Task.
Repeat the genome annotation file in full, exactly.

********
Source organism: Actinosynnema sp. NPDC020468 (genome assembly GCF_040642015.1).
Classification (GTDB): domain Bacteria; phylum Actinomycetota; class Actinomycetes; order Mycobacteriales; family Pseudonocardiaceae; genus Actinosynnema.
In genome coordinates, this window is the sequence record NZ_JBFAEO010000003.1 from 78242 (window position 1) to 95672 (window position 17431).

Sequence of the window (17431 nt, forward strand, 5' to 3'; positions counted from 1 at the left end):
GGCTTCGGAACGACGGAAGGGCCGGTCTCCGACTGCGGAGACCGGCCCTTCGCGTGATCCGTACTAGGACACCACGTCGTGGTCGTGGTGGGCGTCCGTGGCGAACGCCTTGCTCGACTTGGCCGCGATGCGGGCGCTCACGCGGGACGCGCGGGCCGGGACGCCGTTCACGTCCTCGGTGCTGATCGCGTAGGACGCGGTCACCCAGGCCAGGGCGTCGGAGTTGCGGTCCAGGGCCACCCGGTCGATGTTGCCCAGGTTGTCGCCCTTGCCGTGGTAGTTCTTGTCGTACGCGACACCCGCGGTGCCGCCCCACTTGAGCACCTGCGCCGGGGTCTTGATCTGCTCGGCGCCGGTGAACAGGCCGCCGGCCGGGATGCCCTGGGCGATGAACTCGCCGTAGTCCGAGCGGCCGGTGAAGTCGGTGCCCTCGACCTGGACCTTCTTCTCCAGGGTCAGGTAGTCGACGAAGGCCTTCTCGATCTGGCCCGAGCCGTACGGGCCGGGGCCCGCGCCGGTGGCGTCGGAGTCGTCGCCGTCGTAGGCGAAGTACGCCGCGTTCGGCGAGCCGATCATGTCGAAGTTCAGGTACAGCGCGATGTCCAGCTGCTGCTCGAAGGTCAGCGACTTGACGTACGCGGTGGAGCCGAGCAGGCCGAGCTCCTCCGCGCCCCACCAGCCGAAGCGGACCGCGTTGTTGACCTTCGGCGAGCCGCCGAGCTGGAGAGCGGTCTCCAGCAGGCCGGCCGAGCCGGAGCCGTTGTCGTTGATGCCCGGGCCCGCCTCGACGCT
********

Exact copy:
Source organism: Actinosynnema sp. NPDC020468 (genome assembly GCF_040642015.1).
Classification (GTDB): domain Bacteria; phylum Actinomycetota; class Actinomycetes; order Mycobacteriales; family Pseudonocardiaceae; genus Actinosynnema.
In genome coordinates, this window is the sequence record NZ_JBFAEO010000003.1 from 78242 (window position 1) to 95672 (window position 17431).

Sequence of the window (17431 nt, forward strand, 5' to 3'; positions counted from 1 at the left end):
GGCTTCGGAACGACGGAAGGGCCGGTCTCCGACTGCGGAGACCGGCCCTTCGCGTGATCCGTACTAGGACACCACGTCGTGGTCGTGGTGGGCGTCCGTGGCGAACGCCTTGCTCGACTTGGCCGCGATGCGGGCGCTCACGCGGGACGCGCGGGCCGGGACGCCGTTCACGTCCTCGGTGCTGATCGCGTAGGACGCGGTCACCCAGGCCAGGGCGTCGGAGTTGCGGTCCAGGGCCACCCGGTCGATGTTGCCCAGGTTGTCGCCCTTGCCGTGGTAGTTCTTGTCGTACGCGACACCCGCGGTGCCGCCCCACTTGAGCACCTGCGCCGGGGTCTTGATCTGCTCGGCGCCGGTGAACAGGCCGCCGGCCGGGATGCCCTGGGCGATGAACTCGCCGTAGTCCGAGCGGCCGGTGAAGTCGGTGCCCTCGACCTGGACCTTCTTCTCCAGGGTCAGGTAGTCGACGAAGGCCTTCTCGATCTGGCCCGAGCCGTACGGGCCGGGGCCCGCGCCGGTGGCGTCGGAGTCGTCGCCGTCGTAGGCGAAGTACGCCGCGTTCGGCGAGCCGATCATGTCGAAGTTCAGGTACAGCGCGATGTCCAGCTGCTGCTCGAAGGTCAGCGACTTGACGTACGCGGTGGAGCCGAGCAGGCCGAGCTCCTCCGCGCCCCACCAGCCGAAGCGGACCGCGTTGTTGACCTTCGGCGAGCCGCCGAGCTGGAGAGCGGTCTCCAGCAGGCCGGCCGAGCCGGAGCCGTTGTCGTTGATGCCCGGGCCCGCCTCGACGCT